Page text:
As political leaders go, the Marquis de Vaudreuil was not known for his integrity, but he sure enjoyed pomp – under any circumstance. Vaudreuil, who served as French Louisiana’s governor from 1743-‘53, saw himself as the extension of his boss – King Louis XIV – in the new world. New Orleans, a mucky, grimy frontier town, was a big distance from Versailles in both geography and elegance, but Vaudreuil tried. He imported silver and china and staged opulent balls. French rule would not last, but New Orleans remained a ball-going town. Through the decades the soirees would merge with the city’s burgeoning Carnival celebration, as well as the tradition of debutante presentations already popular on the East coast. What emerged was the New Orleans-style Carnival society ball as refined by men’s mystic societies. Pictured here is a 1982 ball of the Atlanteans, generally considered to be the highest of the city’s high society. (Consequentially, its ball is one of the smallest and easily the most exclusive.) That elegance survives in a town recently plunged again into muck and grime speaks well of the determination of its people. Kingdoms fall; hurricanes will attack – but the ball must go on.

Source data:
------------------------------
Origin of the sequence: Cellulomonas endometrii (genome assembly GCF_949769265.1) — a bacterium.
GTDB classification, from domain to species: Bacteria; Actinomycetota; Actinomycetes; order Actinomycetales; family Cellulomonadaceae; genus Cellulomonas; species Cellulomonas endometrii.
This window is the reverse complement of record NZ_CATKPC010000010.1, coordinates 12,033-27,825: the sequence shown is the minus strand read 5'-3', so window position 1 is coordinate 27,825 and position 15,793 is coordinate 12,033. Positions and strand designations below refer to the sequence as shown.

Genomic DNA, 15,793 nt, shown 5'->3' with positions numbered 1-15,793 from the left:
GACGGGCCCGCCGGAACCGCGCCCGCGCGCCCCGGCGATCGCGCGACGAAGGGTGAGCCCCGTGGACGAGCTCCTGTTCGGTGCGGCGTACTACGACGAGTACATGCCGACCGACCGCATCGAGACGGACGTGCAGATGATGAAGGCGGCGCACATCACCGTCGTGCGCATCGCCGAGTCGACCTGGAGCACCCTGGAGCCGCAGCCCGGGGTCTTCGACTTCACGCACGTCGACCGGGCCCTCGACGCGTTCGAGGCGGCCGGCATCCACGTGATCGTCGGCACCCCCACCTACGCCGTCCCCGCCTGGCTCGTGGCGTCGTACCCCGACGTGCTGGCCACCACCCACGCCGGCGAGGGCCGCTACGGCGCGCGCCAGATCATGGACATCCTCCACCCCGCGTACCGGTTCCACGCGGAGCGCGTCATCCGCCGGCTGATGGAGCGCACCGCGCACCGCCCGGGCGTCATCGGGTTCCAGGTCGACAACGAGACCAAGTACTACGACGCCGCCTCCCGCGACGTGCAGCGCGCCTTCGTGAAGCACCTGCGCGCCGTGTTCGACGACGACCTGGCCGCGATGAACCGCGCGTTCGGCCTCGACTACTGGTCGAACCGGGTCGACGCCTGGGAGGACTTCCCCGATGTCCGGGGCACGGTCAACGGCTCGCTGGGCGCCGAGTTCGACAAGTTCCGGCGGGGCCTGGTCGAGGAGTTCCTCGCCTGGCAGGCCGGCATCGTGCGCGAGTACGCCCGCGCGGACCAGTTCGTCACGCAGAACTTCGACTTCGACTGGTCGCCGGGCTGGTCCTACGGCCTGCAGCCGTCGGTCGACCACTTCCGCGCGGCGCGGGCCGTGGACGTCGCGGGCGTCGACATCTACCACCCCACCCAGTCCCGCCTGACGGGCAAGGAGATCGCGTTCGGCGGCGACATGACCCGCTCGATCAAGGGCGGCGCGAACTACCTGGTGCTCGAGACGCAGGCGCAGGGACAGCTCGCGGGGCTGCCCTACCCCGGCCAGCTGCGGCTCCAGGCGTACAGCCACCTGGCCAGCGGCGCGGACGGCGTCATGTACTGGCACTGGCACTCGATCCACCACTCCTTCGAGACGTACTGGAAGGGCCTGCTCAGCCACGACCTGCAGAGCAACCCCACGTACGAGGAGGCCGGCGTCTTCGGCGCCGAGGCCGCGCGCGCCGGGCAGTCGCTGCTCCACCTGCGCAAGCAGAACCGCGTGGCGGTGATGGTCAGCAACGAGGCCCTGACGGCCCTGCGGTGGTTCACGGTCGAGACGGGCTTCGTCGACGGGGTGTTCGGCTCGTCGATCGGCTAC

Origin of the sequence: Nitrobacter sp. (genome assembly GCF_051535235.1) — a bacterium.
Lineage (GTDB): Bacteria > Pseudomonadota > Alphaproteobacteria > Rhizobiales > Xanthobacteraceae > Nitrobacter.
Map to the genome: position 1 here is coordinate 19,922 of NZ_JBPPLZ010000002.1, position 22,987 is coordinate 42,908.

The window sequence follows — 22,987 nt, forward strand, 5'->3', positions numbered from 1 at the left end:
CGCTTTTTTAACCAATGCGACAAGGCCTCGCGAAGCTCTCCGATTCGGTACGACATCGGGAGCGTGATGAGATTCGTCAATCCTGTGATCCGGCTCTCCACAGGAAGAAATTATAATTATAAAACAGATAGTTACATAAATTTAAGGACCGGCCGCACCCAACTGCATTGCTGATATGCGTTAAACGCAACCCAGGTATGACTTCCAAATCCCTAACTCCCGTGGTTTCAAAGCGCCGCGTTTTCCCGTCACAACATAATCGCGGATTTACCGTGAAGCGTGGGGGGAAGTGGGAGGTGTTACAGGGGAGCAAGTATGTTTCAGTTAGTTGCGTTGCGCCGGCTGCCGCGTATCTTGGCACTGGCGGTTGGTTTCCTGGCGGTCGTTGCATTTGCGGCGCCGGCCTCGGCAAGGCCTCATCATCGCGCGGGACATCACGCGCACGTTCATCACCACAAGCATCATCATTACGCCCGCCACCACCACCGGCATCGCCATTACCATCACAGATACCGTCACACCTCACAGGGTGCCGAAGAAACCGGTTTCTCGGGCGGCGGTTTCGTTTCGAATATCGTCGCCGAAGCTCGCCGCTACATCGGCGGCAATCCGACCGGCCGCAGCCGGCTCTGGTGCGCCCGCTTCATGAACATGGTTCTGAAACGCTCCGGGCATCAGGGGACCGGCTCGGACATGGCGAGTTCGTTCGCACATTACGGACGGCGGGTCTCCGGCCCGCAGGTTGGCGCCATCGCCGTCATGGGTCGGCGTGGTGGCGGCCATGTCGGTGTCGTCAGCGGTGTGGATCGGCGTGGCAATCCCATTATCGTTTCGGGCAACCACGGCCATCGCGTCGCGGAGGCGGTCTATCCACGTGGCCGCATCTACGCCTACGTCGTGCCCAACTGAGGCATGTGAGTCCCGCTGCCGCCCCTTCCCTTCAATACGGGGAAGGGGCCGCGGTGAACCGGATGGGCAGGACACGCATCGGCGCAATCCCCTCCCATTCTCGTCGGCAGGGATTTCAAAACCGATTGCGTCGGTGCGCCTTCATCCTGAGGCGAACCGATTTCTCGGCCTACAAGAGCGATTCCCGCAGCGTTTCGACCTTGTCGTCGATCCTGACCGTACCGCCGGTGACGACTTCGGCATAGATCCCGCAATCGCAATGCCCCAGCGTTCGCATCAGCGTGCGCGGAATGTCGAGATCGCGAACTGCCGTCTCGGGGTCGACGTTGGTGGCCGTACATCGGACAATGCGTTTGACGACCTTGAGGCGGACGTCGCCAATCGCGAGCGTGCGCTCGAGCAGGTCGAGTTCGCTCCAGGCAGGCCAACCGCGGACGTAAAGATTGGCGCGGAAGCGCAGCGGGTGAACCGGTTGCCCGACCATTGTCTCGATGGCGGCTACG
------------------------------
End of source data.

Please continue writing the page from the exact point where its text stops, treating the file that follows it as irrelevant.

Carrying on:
This article appears in the December 2006 issue of New Orleans Magazine